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Serving: IN

Strong Winds Zap Some Indiana Corn Fields

Strong Winds Zap Some Indiana Corn Fields
Amount of damage depends upon if corn is still standing and stage of growth.

The storms which rumbled across parts of Indiana on various days last week pelted some fields with too much rain, some with hail, some with strong winds and some with all three. Bob Nielsen, Purdue University Extension corn specialist, provides tips for assessing corn damaged by wind.

If the plants are just leaning, that is the best situation possible, he notes. As long as they are not yet silking or pollinating, the plants should recover with little or no impact on yield. If plants were silking and tasseling, shading from plants which were blown into each other could affect pollination.

Strong wind: This storm was so strong it blew rolls of drainage tile waiting to be installed in a field across the road into this corn field, and used it as a steam roller. Where plants weren't rolled over, but just damaged by winds, they're showing signs of recovery a few days after the storm.

Plants that are root-lodged and leaning over because the roots didn't withstand the winds are likely to goose-neck. Again, if goose-necking occurs before pollination, there may be little effect. If plants haven't recovered through goosenecking by pollination, Nielsen says some shading of silks may affect and prevent proper pollination.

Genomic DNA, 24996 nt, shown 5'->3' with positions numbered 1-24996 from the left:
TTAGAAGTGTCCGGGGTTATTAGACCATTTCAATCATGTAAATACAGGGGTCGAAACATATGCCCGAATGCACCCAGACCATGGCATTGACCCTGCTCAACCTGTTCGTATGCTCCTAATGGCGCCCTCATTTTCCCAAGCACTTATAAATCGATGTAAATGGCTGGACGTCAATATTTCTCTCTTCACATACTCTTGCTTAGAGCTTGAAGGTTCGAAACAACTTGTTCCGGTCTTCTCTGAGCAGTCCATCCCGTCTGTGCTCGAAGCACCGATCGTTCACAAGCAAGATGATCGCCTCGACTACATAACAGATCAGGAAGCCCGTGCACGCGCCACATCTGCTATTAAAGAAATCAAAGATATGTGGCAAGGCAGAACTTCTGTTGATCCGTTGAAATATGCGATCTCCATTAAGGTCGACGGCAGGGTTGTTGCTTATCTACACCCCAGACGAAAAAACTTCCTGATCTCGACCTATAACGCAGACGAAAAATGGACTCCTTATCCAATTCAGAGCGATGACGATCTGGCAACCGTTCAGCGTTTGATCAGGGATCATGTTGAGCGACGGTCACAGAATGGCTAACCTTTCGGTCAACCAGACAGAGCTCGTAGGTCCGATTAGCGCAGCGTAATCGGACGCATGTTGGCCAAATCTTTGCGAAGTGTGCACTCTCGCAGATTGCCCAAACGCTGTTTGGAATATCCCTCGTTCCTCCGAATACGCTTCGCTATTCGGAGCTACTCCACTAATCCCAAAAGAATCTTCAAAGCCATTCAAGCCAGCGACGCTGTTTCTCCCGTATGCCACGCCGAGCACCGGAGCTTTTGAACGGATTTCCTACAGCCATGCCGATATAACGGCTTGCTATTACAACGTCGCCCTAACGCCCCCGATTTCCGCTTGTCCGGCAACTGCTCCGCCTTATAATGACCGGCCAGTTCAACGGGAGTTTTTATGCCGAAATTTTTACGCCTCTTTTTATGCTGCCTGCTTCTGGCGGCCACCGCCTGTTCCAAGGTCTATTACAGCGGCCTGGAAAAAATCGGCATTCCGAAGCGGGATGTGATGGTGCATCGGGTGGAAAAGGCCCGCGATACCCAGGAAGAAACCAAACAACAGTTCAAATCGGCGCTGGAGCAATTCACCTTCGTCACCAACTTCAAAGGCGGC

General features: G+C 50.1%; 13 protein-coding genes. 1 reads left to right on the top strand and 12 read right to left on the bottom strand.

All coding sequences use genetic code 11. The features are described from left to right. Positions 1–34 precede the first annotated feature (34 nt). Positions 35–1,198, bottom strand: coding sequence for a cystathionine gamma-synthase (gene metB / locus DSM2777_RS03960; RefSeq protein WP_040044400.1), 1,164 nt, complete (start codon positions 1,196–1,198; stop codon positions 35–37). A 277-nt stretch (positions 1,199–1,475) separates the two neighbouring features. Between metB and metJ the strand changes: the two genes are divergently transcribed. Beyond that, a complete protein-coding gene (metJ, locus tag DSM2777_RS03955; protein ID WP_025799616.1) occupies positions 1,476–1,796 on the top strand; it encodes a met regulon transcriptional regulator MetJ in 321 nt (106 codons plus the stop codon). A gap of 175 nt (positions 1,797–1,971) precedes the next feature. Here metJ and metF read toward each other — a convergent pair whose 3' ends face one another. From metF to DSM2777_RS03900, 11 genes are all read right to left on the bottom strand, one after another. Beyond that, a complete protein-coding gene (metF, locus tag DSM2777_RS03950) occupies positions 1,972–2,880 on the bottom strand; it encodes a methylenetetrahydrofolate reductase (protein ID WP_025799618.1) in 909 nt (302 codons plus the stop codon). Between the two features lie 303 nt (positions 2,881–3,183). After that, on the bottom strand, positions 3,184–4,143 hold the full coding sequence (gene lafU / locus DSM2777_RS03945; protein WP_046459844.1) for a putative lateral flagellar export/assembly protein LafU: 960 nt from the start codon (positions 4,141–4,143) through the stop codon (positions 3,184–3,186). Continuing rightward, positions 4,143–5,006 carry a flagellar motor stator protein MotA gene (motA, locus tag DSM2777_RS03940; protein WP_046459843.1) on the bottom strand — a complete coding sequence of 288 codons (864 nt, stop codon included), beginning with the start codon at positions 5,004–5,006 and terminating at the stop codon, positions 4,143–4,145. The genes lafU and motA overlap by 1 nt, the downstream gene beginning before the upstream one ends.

Related: Corn Yield Loss Estimates from Hail Damage May Surprise You

Goosenecking for fields hit with winds after pollination may help the crop produce a decent yield, but it may present harvesting problems. The problems are likely to be worse for older combines with older-style corn heads.

The worst situation is where the winds were so severe that they caused 'green snap.' Basically, plants snap off completely. Obviously, recovery rate will be low, Nielsen says.

Timing is still important. If green snap occurs after an ear is set and the green snap is above the ear, those plants may still produce grain. However, expect less yield than if there was no loss of foliage that captures sunlight and produces food. If plants snap off below the ear, it's a total loss.

Assessing yield loss in these fields where green snap occurs is usually just a matter of counting the number of plants that snapped vs. those that survived without snapping, he notes. Yield will hinge on the number of remaining plants that did not snap.

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